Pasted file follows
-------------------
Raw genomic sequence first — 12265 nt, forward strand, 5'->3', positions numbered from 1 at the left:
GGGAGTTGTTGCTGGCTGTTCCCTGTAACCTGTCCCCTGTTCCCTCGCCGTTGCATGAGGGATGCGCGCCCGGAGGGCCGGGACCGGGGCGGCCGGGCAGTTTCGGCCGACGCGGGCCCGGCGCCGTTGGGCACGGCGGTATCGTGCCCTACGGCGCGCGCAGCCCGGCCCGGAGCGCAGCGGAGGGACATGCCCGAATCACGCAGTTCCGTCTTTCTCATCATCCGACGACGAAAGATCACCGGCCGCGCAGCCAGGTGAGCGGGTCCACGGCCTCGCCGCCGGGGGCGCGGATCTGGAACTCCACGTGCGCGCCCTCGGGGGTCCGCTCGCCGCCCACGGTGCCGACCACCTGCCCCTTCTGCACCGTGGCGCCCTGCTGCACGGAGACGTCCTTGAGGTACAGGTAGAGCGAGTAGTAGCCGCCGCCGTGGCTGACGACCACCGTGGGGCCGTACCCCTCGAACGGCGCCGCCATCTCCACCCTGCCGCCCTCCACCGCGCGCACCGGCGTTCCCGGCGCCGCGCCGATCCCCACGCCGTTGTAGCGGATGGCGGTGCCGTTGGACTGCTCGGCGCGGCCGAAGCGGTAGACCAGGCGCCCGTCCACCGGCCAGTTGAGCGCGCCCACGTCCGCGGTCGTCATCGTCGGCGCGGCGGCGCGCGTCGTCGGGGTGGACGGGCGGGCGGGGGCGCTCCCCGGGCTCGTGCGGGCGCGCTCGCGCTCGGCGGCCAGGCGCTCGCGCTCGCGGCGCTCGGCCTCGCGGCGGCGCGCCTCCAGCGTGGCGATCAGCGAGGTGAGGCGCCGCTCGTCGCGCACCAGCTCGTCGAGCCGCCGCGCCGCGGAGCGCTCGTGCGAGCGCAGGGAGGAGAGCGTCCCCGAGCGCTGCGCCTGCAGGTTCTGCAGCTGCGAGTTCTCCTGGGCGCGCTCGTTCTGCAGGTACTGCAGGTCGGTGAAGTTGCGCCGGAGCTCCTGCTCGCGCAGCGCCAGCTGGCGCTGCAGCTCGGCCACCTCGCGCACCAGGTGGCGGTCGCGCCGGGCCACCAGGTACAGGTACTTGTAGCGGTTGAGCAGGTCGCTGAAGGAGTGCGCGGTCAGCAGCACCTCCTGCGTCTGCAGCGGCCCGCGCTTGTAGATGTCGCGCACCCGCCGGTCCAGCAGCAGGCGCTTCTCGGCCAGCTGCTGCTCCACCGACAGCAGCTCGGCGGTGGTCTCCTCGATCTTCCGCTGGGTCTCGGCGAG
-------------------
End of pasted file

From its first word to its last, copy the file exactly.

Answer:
Raw genomic sequence first — 12265 nt, forward strand, 5'->3', positions numbered from 1 at the left:
GGGAGTTGTTGCTGGCTGTTCCCTGTAACCTGTCCCCTGTTCCCTCGCCGTTGCATGAGGGATGCGCGCCCGGAGGGCCGGGACCGGGGCGGCCGGGCAGTTTCGGCCGACGCGGGCCCGGCGCCGTTGGGCACGGCGGTATCGTGCCCTACGGCGCGCGCAGCCCGGCCCGGAGCGCAGCGGAGGGACATGCCCGAATCACGCAGTTCCGTCTTTCTCATCATCCGACGACGAAAGATCACCGGCCGCGCAGCCAGGTGAGCGGGTCCACGGCCTCGCCGCCGGGGGCGCGGATCTGGAACTCCACGTGCGCGCCCTCGGGGGTCCGCTCGCCGCCCACGGTGCCGACCACCTGCCCCTTCTGCACCGTGGCGCCCTGCTGCACGGAGACGTCCTTGAGGTACAGGTAGAGCGAGTAGTAGCCGCCGCCGTGGCTGACGACCACCGTGGGGCCGTACCCCTCGAACGGCGCCGCCATCTCCACCCTGCCGCCCTCCACCGCGCGCACCGGCGTTCCCGGCGCCGCGCCGATCCCCACGCCGTTGTAGCGGATGGCGGTGCCGTTGGACTGCTCGGCGCGGCCGAAGCGGTAGACCAGGCGCCCGTCCACCGGCCAGTTGAGCGCGCCCACGTCCGCGGTCGTCATCGTCGGCGCGGCGGCGCGCGTCGTCGGGGTGGACGGGCGGGCGGGGGCGCTCCCCGGGCTCGTGCGGGCGCGCTCGCGCTCGGCGGCCAGGCGCTCGCGCTCGCGGCGCTCGGCCTCGCGGCGGCGCGCCTCCAGCGTGGCGATCAGCGAGGTGAGGCGCCGCTCGTCGCGCACCAGCTCGTCGAGCCGCCGCGCCGCGGAGCGCTCGTGCGAGCGCAGGGAGGAGAGCGTCCCCGAGCGCTGCGCCTGCAGGTTCTGCAGCTGCGAGTTCTCCTGGGCGCGCTCGTTCTGCAGGTACTGCAGGTCGGTGAAGTTGCGCCGGAGCTCCTGCTCGCGCAGCGCCAGCTGGCGCTGCAGCTCGGCCACCTCGCGCACCAGGTGGCGGTCGCGCCGGGCCACCAGGTACAGGTACTTGTAGCGGTTGAGCAGGTCGCTGAAGGAGTGCGCGGTCAGCAGCACCTCCTGCGTCTGCAGCGGCCCGCGCTTGTAGATGTCGCGCACCCGCCGGTCCAGCAGCAGGCGCTTCTCGGCCAGCTGCTGCTCCACCGACAGCAGCTCGGCGGTGGTCTCCTCGATCTTCCGCTGGGTCTCGGCGAG